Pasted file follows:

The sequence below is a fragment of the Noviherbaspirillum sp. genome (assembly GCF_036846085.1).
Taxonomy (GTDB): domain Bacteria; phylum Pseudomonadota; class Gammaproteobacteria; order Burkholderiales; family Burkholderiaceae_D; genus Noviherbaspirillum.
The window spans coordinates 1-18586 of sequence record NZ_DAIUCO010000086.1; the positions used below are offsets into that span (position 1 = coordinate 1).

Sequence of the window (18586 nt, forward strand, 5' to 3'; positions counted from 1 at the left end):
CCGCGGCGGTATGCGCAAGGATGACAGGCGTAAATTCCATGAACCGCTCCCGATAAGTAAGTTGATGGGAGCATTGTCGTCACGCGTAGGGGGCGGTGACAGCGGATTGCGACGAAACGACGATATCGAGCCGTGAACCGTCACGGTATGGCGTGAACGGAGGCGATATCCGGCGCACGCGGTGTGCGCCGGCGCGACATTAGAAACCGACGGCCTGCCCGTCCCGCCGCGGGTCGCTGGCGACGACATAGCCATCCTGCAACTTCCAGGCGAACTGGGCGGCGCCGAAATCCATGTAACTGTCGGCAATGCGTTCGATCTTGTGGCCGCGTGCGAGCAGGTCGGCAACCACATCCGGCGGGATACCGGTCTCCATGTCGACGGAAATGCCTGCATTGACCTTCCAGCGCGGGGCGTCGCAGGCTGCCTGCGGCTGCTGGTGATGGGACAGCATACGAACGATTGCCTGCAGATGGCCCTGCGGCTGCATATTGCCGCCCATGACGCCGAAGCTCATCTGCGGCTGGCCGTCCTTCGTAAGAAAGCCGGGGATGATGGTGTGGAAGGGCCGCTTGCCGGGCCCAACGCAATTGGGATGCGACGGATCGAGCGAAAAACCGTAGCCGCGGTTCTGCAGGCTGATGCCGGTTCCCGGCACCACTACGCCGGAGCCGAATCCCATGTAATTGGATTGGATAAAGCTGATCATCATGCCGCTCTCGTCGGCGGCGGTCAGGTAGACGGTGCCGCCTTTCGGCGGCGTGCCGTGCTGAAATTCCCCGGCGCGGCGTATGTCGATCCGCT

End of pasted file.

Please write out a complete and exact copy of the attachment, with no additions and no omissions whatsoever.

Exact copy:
The sequence below is a fragment of the Noviherbaspirillum sp. genome (assembly GCF_036846085.1).
Taxonomy (GTDB): domain Bacteria; phylum Pseudomonadota; class Gammaproteobacteria; order Burkholderiales; family Burkholderiaceae_D; genus Noviherbaspirillum.
The window spans coordinates 1-18586 of sequence record NZ_DAIUCO010000086.1; the positions used below are offsets into that span (position 1 = coordinate 1).

Sequence of the window (18586 nt, forward strand, 5' to 3'; positions counted from 1 at the left end):
CCGCGGCGGTATGCGCAAGGATGACAGGCGTAAATTCCATGAACCGCTCCCGATAAGTAAGTTGATGGGAGCATTGTCGTCACGCGTAGGGGGCGGTGACAGCGGATTGCGACGAAACGACGATATCGAGCCGTGAACCGTCACGGTATGGCGTGAACGGAGGCGATATCCGGCGCACGCGGTGTGCGCCGGCGCGACATTAGAAACCGACGGCCTGCCCGTCCCGCCGCGGGTCGCTGGCGACGACATAGCCATCCTGCAACTTCCAGGCGAACTGGGCGGCGCCGAAATCCATGTAACTGTCGGCAATGCGTTCGATCTTGTGGCCGCGTGCGAGCAGGTCGGCAACCACATCCGGCGGGATACCGGTCTCCATGTCGACGGAAATGCCTGCATTGACCTTCCAGCGCGGGGCGTCGCAGGCTGCCTGCGGCTGCTGGTGATGGGACAGCATACGAACGATTGCCTGCAGATGGCCCTGCGGCTGCATATTGCCGCCCATGACGCCGAAGCTCATCTGCGGCTGGCCGTCCTTCGTAAGAAAGCCGGGGATGATGGTGTGGAAGGGCCGCTTGCCGGGCCCAACGCAATTGGGATGCGACGGATCGAGCGAAAAACCGTAGCCGCGGTTCTGCAGGCTGATGCCGGTTCCCGGCACCACTACGCCGGAGCCGAATCCCATGTAATTGGATTGGATAAAGCTGATCATCATGCCGCTCTCGTCGGCGGCGGTCAGGTAGACGGTGCCGCCTTTCGGCGGCGTGCCGTGCTGAAATTCCCCGGCGCGGCGTATGTCGATCCGCT